8 Types of yoga: Who it’s best for and what to expect

A woman balances in a head pose with feet spread out beside her.

So, you were browsing through the class schedule at your local yoga studio or gym and came across not one, two or even three types of yoga, but several!

Now what?

First, take a deep breath. As a newbie navigating the wonderful world of yoga for the first time, it can be difficult to even know where to begin.

But don’t worry, you don’t have to do it alone!

Whether trying to figure out the difference between Hatha yoga and Vinyasa flow or if Hot yoga classes are just slippery sweat sessions, this beginner’s guide will take you through the various yoga types and help you choose the right one for you.

Let’s get started!

How many types of yoga are there?

As you probably have already discovered, there are many different types of yoga.

In modern yoga, you’ll likely come across eight main styles that are designed to promote strength, endurance, calmness and balance through pranayama (breathwork) and various asanas (poses).

The eight main types of yoga include:

  1. Hatha yoga
  2. Iyengar yoga
  3. Restorative yoga
  4. Yin yoga
  5. Vinyasa flow yoga
  6. Ashtanga yoga
  7. Bikram yoga
  8. Kundalini yoga

Having a better sense of each style’s benefits and what they involve will help you choose a yoga style that is best suited for your individual needs. 

When deciding, make sure that your choice aligns with these personal aspects:

  1. Fitness level and state of health
  2. Personality
  3. Specific health and wellness goals

While each style is distinctly different, some share similar characters and others couldn’t be more different.

For those that love a good sweat session, Vinyasa, Ashtanga, Bikram and Kundalini yoga tend to be more exertive and energising with many physical postures.

Iyengar, Hatha, Restorative and Yin yoga are slower-paced, more meditative and less focused on cardio-vascular stimulation.

If you prefer a mental journey to a physical one, Yoga nidra is a guided meditation practice that promotes mindfulness and reduces stress.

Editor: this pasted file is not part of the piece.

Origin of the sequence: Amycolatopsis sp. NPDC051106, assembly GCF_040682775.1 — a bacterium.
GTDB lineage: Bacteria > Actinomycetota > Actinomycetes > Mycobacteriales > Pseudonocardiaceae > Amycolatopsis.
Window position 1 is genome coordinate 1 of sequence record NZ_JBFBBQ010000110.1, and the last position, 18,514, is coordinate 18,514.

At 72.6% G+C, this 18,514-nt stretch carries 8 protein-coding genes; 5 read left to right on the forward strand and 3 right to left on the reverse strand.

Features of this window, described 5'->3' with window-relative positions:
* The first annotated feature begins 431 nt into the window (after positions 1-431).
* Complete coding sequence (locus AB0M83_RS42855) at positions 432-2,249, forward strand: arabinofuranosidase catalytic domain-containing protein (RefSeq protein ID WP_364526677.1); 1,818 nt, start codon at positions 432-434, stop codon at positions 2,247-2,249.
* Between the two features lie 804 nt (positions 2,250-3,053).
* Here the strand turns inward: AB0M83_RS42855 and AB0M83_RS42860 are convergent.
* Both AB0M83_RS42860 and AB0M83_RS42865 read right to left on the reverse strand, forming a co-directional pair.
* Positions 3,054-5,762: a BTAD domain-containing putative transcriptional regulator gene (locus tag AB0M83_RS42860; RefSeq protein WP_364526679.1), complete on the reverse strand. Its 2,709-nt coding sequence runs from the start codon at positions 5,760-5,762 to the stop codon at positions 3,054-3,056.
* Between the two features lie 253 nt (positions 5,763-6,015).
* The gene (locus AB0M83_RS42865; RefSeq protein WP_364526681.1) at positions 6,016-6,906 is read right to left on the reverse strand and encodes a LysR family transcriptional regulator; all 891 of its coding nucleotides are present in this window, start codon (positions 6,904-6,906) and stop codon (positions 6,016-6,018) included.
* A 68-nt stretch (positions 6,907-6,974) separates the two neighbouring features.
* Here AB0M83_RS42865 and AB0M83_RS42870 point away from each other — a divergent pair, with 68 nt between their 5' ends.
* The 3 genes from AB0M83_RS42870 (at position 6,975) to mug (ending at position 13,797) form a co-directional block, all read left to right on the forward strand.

Now that we’ve touched on the basics, let’s explore the eight main styles of yoga in some more detail.

1. Hatha yoga

Who is it best for?

Hatha yoga is a good starting point for newbies because it tends to be slow to medium-paced.

When instructors advertise a yoga class as “Hatha,” it usually also indicates it is suitable for beginners. This is because Hatha yoga is designed to help students polish yoga postures and alignment.

It is not a form of yoga that leaves you huffing and puffing.

What can I expect?

Hatha classes are gentle and relaxed.

They tend to integrate poses with pranayama and a short meditation to close off with.

Most classes will finish in Savasana (corpse pose) while your instructor guides you through a relaxing visualisation exercise and calming breathwork. This helps you relax after exerting yourself.

Where did it originate from?

The precise origins of Hatha yoga are not known, but most types of yoga today are based on this form.

In the West, the Sanskrit term “hatha” which means “force” is generally used as an umbrella term to describe gentler yoga classes with a focus on good form for your asanas (poses).

2. Iyengar yoga

A woman stretches her legs out in front of her using a yoga band.

Who is it best for?

People who enjoy precision, discipline and a challenge, as Iyengar yoga is the most rigorous form of Hatha yoga with a strong focus on precise postures and alignment.

While it can be very physically challenging at advanced levels, it is suitable for beginners.

You can systematically work your way up as strength and flexibility improve. Just prepare to be corrected.

What can I expect?

Iyengar classes are very slow and precise.

The emphasis is on getting each pose right and your instructor will spend a lot of time helping you with this.

Iyengar yoga uses a lot of props to assist with postures, such as yoga blocks, straps, bands, belts, chairs and special cushions.